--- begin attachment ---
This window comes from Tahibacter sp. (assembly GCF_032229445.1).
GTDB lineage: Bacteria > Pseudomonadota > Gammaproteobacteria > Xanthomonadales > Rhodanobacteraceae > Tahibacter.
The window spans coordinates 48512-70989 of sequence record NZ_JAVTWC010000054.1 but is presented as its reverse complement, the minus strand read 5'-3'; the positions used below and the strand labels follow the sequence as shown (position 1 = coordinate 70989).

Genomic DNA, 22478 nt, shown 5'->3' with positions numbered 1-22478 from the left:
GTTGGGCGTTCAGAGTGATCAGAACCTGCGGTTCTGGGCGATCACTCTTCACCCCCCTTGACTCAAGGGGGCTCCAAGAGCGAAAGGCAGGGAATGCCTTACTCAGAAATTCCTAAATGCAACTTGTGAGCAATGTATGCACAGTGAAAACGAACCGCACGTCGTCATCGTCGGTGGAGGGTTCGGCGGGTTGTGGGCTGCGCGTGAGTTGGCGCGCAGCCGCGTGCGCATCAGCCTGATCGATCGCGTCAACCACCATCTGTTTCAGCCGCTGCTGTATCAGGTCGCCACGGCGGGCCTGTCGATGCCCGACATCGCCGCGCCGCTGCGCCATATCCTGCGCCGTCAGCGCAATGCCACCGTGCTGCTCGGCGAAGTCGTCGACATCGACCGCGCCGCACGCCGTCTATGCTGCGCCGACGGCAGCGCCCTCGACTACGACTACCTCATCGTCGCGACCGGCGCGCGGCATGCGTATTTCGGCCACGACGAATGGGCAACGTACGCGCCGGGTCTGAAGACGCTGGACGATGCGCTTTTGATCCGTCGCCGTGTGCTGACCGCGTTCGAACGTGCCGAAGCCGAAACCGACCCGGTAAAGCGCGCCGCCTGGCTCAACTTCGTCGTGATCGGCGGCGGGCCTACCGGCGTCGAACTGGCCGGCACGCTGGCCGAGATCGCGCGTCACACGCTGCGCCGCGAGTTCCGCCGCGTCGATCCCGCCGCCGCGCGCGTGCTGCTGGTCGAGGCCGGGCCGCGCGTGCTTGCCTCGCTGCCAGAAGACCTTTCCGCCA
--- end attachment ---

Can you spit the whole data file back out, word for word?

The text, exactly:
This window comes from Tahibacter sp. (assembly GCF_032229445.1).
GTDB lineage: Bacteria > Pseudomonadota > Gammaproteobacteria > Xanthomonadales > Rhodanobacteraceae > Tahibacter.
The window spans coordinates 48512-70989 of sequence record NZ_JAVTWC010000054.1 but is presented as its reverse complement, the minus strand read 5'-3'; the positions used below and the strand labels follow the sequence as shown (position 1 = coordinate 70989).

Genomic DNA, 22478 nt, shown 5'->3' with positions numbered 1-22478 from the left:
GTTGGGCGTTCAGAGTGATCAGAACCTGCGGTTCTGGGCGATCACTCTTCACCCCCCTTGACTCAAGGGGGCTCCAAGAGCGAAAGGCAGGGAATGCCTTACTCAGAAATTCCTAAATGCAACTTGTGAGCAATGTATGCACAGTGAAAACGAACCGCACGTCGTCATCGTCGGTGGAGGGTTCGGCGGGTTGTGGGCTGCGCGTGAGTTGGCGCGCAGCCGCGTGCGCATCAGCCTGATCGATCGCGTCAACCACCATCTGTTTCAGCCGCTGCTGTATCAGGTCGCCACGGCGGGCCTGTCGATGCCCGACATCGCCGCGCCGCTGCGCCATATCCTGCGCCGTCAGCGCAATGCCACCGTGCTGCTCGGCGAAGTCGTCGACATCGACCGCGCCGCACGCCGTCTATGCTGCGCCGACGGCAGCGCCCTCGACTACGACTACCTCATCGTCGCGACCGGCGCGCGGCATGCGTATTTCGGCCACGACGAATGGGCAACGTACGCGCCGGGTCTGAAGACGCTGGACGATGCGCTTTTGATCCGTCGCCGTGTGCTGACCGCGTTCGAACGTGCCGAAGCCGAAACCGACCCGGTAAAGCGCGCCGCCTGGCTCAACTTCGTCGTGATCGGCGGCGGGCCTACCGGCGTCGAACTGGCCGGCACGCTGGCCGAGATCGCGCGTCACACGCTGCGCCGCGAGTTCCGCCGCGTCGATCCCGCCGCCGCGCGCGTGCTGCTGGTCGAGGCCGGGCCGCGCGTGCTTGCCTCGCTGCCAGAAGACCTTTCCGCCA